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SOPA: Behind the Blackouts

photo by flickr user Horia Varlan

Maybe you’ve noticed that some key sites on the internet have black, empty homepages today.  If you haven’t read about the reasons why, here’s a short overview:

There’s a bill going through Congress right now called SOPA, or Stop Online Privacy Act.  This video tells you how it aims to do that, and why internet users and website creators are wary of it.

Many people have been speaking out against the bill, to try to fight what they see as backing from the entertainment industry to push this into law.  (Here’s a list of companies who support the bill, collected by the International Business Times).

The Electronic Frontier Foundation provides us with a helpful summary of actions so far from December, and notes that there will be a hearing on January 18th (tomorrow) to hear testimony from tech experts.

To raise awareness of protests against SOPA, Wikipedia, Reddit, and other blogs and sites will be going black to show what they think the internet will be like if SOPA is passed.  You can customize your own site to go black in solidarity with them by using the code found here.  However, Twitter will not be joining them.  Although it is against SOPA, the CEO, Dick Costolo, thinks the blackout is a “foolish” initiative.

According to this article on the Political Animal blog for Washington Monthly, SOPA is now facing opposition from the White House and key backers have agreed to drop part of their provisions.  This could come, in part, because of the vocal protests that have already happened. Is it still necessary to disrupt the information seeking of users around the world tomorrow?

What do you think?  Do you want to protest to your government representative? You can go here.  Do you just want to find a workaround to the blackout? Check out TIME’s tips in this article.

Want to read more about the issues surrounding the policing of piracy?  Check out the transcript of Cory Doctorow’s speech on The Coming War on General Computation, or watch the speech yourself on YouTube.  Or to go much, much deeper, check out these books from the library:

-Tessa, CLP-East Liberty

Have an animated Thanksgiving!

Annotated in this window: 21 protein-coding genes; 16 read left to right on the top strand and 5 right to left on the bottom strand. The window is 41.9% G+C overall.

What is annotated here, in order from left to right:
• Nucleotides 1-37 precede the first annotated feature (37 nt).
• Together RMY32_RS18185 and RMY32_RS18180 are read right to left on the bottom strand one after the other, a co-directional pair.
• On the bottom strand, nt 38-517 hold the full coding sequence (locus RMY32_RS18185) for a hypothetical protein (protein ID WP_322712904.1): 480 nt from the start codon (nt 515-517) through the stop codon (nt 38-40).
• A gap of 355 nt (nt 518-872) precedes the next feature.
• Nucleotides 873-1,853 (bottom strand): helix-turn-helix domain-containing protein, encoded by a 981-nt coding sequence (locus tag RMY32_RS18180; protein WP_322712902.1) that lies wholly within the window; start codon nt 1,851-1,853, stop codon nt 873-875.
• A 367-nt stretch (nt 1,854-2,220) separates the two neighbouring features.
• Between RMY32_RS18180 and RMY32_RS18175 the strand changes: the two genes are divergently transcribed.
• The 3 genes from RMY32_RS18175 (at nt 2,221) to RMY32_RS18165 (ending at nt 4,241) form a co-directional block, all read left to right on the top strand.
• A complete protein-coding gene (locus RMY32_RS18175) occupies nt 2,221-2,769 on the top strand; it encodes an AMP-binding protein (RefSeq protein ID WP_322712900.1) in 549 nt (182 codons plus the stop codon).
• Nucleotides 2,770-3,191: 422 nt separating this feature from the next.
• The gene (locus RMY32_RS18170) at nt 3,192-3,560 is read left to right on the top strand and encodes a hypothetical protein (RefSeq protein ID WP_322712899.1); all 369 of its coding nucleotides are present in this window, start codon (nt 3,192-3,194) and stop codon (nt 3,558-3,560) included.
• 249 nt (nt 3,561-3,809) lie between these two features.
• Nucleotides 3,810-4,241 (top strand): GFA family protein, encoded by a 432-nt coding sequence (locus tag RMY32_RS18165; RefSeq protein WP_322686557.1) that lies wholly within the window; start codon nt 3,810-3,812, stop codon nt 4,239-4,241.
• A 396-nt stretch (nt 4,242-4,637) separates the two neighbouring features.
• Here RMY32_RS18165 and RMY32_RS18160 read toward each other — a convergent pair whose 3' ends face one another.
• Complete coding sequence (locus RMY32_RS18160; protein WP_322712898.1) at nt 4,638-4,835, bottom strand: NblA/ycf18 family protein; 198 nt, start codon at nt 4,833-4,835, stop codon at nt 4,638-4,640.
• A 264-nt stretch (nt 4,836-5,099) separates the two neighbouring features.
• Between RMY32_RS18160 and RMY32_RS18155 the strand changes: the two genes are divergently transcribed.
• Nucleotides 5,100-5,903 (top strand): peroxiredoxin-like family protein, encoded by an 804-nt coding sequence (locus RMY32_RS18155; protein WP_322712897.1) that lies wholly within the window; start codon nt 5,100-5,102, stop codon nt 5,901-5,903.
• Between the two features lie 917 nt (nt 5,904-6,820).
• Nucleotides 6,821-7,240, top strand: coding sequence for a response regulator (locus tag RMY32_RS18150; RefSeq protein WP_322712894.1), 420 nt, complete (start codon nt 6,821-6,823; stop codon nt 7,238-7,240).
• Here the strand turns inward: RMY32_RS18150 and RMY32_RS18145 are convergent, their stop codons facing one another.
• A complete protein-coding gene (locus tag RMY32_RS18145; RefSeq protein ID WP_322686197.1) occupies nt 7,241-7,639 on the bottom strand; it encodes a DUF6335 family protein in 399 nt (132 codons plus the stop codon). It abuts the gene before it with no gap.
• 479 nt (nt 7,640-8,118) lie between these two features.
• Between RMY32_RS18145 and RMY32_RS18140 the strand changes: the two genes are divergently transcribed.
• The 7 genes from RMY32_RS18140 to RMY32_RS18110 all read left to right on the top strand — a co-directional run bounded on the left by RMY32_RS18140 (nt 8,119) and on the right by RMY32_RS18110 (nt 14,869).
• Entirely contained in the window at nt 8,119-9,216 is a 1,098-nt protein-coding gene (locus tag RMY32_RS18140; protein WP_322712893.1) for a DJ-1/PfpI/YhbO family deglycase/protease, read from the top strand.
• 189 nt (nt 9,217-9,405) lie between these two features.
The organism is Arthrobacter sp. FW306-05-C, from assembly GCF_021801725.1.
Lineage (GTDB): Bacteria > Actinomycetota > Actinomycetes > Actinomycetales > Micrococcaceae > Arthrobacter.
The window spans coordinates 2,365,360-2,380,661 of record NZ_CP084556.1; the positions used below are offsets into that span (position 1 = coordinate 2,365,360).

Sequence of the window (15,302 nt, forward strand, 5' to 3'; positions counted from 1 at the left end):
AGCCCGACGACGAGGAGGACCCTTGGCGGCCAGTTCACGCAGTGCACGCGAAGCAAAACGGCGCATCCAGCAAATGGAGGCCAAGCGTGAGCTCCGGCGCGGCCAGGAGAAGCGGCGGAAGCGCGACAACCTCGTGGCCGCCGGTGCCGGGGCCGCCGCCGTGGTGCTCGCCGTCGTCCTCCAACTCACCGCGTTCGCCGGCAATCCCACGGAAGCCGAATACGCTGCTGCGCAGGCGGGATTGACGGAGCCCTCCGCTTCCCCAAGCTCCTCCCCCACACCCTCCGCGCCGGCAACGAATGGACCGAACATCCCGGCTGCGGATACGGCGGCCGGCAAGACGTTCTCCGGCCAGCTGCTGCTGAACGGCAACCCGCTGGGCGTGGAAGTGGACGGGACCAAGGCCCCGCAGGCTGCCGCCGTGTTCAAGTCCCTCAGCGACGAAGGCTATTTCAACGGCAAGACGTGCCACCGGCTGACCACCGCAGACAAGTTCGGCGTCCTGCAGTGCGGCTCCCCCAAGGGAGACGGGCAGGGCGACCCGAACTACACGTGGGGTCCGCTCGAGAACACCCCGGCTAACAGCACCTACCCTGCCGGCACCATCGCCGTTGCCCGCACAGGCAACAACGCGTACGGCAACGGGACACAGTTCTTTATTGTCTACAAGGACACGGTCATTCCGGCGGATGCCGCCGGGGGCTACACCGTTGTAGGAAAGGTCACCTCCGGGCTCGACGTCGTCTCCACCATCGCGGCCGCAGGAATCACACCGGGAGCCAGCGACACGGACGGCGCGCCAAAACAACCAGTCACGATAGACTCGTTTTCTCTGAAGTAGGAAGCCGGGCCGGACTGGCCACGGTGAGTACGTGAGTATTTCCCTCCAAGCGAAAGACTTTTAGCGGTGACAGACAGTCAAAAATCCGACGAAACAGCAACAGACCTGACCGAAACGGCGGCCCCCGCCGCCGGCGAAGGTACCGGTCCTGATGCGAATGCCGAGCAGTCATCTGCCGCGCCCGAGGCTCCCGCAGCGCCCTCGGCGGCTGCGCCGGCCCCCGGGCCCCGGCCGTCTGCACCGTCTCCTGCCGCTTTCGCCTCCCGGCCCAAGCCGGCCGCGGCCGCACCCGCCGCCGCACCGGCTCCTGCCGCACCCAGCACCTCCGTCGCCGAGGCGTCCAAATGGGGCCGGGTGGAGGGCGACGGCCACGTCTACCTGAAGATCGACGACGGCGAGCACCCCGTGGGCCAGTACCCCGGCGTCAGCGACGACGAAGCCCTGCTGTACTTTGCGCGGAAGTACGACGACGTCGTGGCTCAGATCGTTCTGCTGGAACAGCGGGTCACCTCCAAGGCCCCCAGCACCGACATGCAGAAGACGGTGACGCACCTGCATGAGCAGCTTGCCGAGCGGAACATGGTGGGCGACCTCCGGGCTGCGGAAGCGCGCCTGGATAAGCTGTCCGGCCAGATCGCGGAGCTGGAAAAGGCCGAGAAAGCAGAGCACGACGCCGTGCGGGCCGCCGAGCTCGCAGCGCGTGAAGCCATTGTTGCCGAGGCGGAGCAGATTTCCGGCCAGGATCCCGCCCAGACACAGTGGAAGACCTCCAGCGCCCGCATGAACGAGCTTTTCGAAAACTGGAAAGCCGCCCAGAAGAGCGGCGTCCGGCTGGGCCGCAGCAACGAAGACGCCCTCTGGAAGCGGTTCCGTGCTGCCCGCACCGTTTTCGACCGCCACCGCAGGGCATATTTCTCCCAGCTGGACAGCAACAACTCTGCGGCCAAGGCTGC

If you’re anything like me, you might crave some alone time away from the family this Thanksgiving holiday (or you may just want to skip out on helping with the dishes).  Here are some fun ways to occupy your time, allowing you to create your own animations, on your computer or smart phone.

Scratch

Scratch is a programming language developed by MIT “that makes it easy to create your own interactive stories, animations, games, music, and art — and share your creations on the web.”  It’s free to join and share things.  Once you create a Scratch project, people can interact with it or download and remix it.  For example, someone has made a calculator using Scratch!  You can also make games to play – there’s a gallery here.  And if you get stuck, there’s a Support page and Forums.

Flipnote

Unfortunately, this is only available as a Nintendo DSi program, but you can also browse and watch the Flipnotes that others have created using their DSi.  Since the program is available worldwide, there are many international Flipnotes, and it could be a fun way to practice your Japanese!

Still from a stopmotion animation creation by flickr user Regev Tovim

For those of you who took our Quick Flix workshops, taught by awesome people from Pittsburgh Filmmakers, I have some free Stopmotion and other animation programs!  These require some downloads and tutorials, but could take your filmmaking to the next level.

Animate Clay

This has how-to videos, a newsletter, video interviews with animators and free motion capture software for download. It was created by animator Mark Spess, who taught himself to do stop-motion and thought there should be a place online for fellow animators to learn and share their craft.

Clay Animator

This software is based on the Anasazi software from the Animate Clay website, and can work with a built in PC camera or digital camera connected to your PC.

Synfig

This is free 2-D animation software, “designed as powerful industrial-strength solution for creating film-quality animation using a vector and bitmap artwork. It eliminates the need to create animation frame-by frame, allowing you to produce 2D animation of a higher quality with fewer people and resources.”

Pencil

Unlike many of these programs, Pencil works with Macs as well as PCs, and can be used for traditional hand-drawn animation.  Here’s an example of something made with Pencil:

Blender

Blender can do 3-D rendering and is free and open source for all operating systems.  The effects in this movie were made using Blender:

Before you start out on your journey, you can always use your local library to do some basic research on making animation!

– Tessa, CLP – East Liberty

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